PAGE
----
Latest Blog Posts

<p>Michael Shannon in Jeff Nichol's acclaimed Sundance drama &quot;Take Shelter.&quot;</p>

Michael Shannon in Jeff Nichol's acclaimed Sundance drama "Take Shelter."

Credit: Sony Classics

Michael Shannon on audiences needing 'guts' to see 'Take Shelter' and 'Boardwalk Empire's' season finale

How did an Oscar nominee shoe-in at Sundance become a borderline contender?

As you'd expect for the first week of December, it's pretty chilly in Vancouver, B.C. these days.  But, Michael Shannon, who is north of the border shooting Zack Snyder's "Man of Steel," took a few minutes on Thursday to warm up and chat about his acclaimed performance in "Take Shelter."

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Teamsters and the manufacturers of the Oscar statuette stalemate
Credit: The Academy of Motion Picture Arts and Sciences

Teamsters and the manufacturers of the Oscar statuette stalemate

Contract negotiations halt and the union goes public

As the race for Oscar continues to heat up the teamsters who manufacture and deliver the physical statues are coming into conflict with R.S. Owens & Company, the producers of the Oscar and Emmy statuettes.  According to The Huffington Post, contract negotiations between Owens and its workers have come to a halt and the union is now reaching out to Hollywood to back them up in their dispute. In a release on Tuesday the employees revealed that the company had frozen wages for three years beginning in 2007 and plans to renew the policy for the next three years, leaving them without the benefit of a pay increase for nearly a decade.

The union further alleges that Owens intends to cut vacation and bereavement benefits and increase health care costs. Though production continues, there is the ever present possibility of a strike, which could theoretically affect the February 26 awards show. Teamsters Local 743 plans to seek Federal mediation as a part of its negotiations strategy.

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<p>Our first look at 'the man in the mask' came as part of an amazing sequence screened tonight at a special IMAX presentation for 'The Dark&nbsp;Knight Rises'</p>

Our first look at 'the man in the mask' came as part of an amazing sequence screened tonight at a special IMAX presentation for 'The Dark Knight Rises'

Credit: Warner Bros/Legendary

Bane rules as 'Dark Knight Rises' prologue unveiled in special IMAX presentation

Our introduction to 'the man in the mask' raises more questions than it answers

Bane seems like a bad, bad man.

That is, of course, the point of the prologue from "The Dark Knight Rises," which was screened tonight at Universal Citywalk's IMAX screen with Christopher Nolan in attendance to set it up for us.

When "Mission: Impossible - Ghost Protocol" opens on December 16 in a limited run for a week before it goes wider on the 21st, any of the screens that are playing the large-scale film format IMAX will also be playing this special "Dark Knight Rises" footage, which will not be released online.  Let me urge you to make sure you attend one of those screenings, and not just for the "Dark Knight" stuff.  I think I was fairly effusive the other day in my review of "M:I - GP," and part of what impressed me was the way Bird used the IMAX format in the scenes that were shot that way.  Now, seeing what Nolan's done with the IMAX cameras, I think the double-feature makes the best case yet for what a smart filmmaker can accomplish in terms of immersion without ever once using the term "3D."

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"Project Accessory"

 "Project Accessory"

Credit: Lifetime Television

Recap: 'Project Accessory' - 'Fall for Kenneth'

The designers must make clutches for Kenneth Cole, but will he want to sell any of them?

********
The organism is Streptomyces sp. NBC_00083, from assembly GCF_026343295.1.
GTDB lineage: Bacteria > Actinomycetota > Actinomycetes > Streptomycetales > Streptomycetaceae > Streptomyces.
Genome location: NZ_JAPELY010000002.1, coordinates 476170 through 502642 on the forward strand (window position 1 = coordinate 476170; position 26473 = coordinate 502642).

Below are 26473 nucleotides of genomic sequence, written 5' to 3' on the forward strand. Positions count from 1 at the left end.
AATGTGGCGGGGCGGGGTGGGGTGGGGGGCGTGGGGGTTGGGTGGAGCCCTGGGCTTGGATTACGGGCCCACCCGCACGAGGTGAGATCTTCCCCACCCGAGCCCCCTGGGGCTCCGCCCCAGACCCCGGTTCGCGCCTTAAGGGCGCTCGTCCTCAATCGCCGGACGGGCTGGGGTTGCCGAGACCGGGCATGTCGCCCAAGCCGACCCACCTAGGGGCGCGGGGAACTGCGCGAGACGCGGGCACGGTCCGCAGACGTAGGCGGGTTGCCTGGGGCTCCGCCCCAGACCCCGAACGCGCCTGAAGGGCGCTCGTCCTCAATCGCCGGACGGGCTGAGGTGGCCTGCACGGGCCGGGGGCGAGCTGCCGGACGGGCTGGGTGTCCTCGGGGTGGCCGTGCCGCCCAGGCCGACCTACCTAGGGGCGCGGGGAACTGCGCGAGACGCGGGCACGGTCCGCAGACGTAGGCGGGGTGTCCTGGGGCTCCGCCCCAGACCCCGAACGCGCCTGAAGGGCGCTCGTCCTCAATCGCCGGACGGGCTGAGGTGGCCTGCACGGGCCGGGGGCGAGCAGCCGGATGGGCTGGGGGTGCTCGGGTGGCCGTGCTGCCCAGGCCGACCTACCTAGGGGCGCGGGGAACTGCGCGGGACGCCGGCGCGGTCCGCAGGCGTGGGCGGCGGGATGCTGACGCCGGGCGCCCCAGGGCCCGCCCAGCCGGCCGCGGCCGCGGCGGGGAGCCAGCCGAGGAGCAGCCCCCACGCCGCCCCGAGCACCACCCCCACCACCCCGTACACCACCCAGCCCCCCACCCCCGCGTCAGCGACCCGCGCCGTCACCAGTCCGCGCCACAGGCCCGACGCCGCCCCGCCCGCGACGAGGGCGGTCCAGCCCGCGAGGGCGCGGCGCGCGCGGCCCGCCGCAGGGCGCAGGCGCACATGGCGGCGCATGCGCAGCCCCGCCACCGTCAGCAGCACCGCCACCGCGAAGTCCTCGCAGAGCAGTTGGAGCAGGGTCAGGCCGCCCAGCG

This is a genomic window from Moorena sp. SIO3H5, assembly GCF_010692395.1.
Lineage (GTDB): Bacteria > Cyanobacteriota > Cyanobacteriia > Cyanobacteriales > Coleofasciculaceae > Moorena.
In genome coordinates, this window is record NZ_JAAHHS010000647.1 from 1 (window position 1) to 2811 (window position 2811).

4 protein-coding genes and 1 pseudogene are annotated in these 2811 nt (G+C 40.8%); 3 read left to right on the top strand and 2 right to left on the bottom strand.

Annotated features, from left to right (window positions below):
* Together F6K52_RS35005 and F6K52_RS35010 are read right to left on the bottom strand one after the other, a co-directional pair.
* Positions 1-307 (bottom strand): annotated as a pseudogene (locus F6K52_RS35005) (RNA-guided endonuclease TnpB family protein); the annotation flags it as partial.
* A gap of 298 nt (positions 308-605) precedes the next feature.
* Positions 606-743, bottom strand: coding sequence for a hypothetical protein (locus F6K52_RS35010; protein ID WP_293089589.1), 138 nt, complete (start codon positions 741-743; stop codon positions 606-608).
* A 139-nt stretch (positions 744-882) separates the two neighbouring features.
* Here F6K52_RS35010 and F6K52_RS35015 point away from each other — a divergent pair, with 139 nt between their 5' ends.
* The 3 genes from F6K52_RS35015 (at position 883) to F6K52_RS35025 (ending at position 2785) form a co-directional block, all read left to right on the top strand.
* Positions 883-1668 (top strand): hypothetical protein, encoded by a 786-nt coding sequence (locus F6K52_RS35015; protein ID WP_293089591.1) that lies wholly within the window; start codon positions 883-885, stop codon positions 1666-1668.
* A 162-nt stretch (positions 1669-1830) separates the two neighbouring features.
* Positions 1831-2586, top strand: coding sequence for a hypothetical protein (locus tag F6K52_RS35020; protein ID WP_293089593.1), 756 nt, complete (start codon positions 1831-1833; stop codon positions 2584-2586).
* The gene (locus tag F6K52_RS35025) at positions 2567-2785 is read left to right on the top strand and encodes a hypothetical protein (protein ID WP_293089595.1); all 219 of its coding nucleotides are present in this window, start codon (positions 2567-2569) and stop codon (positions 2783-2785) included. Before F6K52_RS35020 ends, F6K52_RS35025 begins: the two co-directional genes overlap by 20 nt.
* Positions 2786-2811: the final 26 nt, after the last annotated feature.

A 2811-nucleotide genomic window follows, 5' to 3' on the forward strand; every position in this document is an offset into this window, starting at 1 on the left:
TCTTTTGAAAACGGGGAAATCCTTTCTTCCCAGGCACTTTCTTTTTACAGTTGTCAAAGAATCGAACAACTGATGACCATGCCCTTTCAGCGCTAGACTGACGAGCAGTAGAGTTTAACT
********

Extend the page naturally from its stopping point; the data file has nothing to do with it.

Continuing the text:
The final six should be thrilled to be, well, the final six, but the mood at the communal department is, to say the least, subdued. Adrian feels discouraged from his poor showing last week. How can he be Adrian and make the judges happy? Diego suggests he shouldn't be so Adrian. Ouch.

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<p>Charlize Theron in &quot;Young Adult.&quot;</p>

Charlize Theron in "Young Adult."

Credit: Paramount Pictures

Review: 'Young Adult' is a smart, sour anatomy of a bitch

Charlize Theron keeps the ugliness inside in her best work since 'Monster'

There’s a single line—make that a single word—in the opening reel of “Young Adult” delivered with such pointed lack of empathy as to immediate wipe clean any cosier expectations we might have had of a second collaboration between director Jason Reitman and screenwriter Diablo Cody. Staring disconnectedly into her glass while on a blind date with a seemingly decent chap wittering on about his experience of teaching in South East Asia, Charlize Theron’s divorced, 37 year-old youth fiction novelist Mavis Gary screws up her face and spits out the question, “Why?”

The guy doesn’t acknowledge the question; indeed, it doesn’t break his flow for a second. But after Theron’s drolly apathetic tone gets the required laugh from the viewer, her sourly confused expression seals the moment as more than a snarky throwaway: this isn’t just a woman who disdains people who help others, it’s one who sincerely doesn’t comprehend them. A kind of high-functioning autism invisible beneath her snippy intelligence and immaculate lipstick, Mavis’s misanthropy makes in her mind a gigantic ‘why’ of all human relationships, though she’s sufficiently self-possessed enough not to care about the answers. We never see the face of her hapless date in that early exchange; in a sense, one doubts she does either.

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<p>Leslie (Amy Poehler)&nbsp;enjoys Christmas on &quot;Parks and Recreation.&quot;</p>

Leslie (Amy Poehler) enjoys Christmas on "Parks and Recreation."

Credit: NBC

'Parks and Recreation' - 'Citizen Knope': Crazy on PCP

Leslie has too much time on her hands in a fantastic Christmas episode

A review of tonight's "Parks and Recreation" coming up just as soon as I resign in disgrace...

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<p>Shirley (Yvette Nicole Brown)&nbsp;is full of holiday glee on &quot;Community.&quot;</p>

Shirley (Yvette Nicole Brown) is full of holiday glee on "Community."

Credit: NBC

'Community' - 'Regional Holiday Music': Filled with glee

The show heads into hiatus with a hilarious, song-filled Christmas 'Glee' parody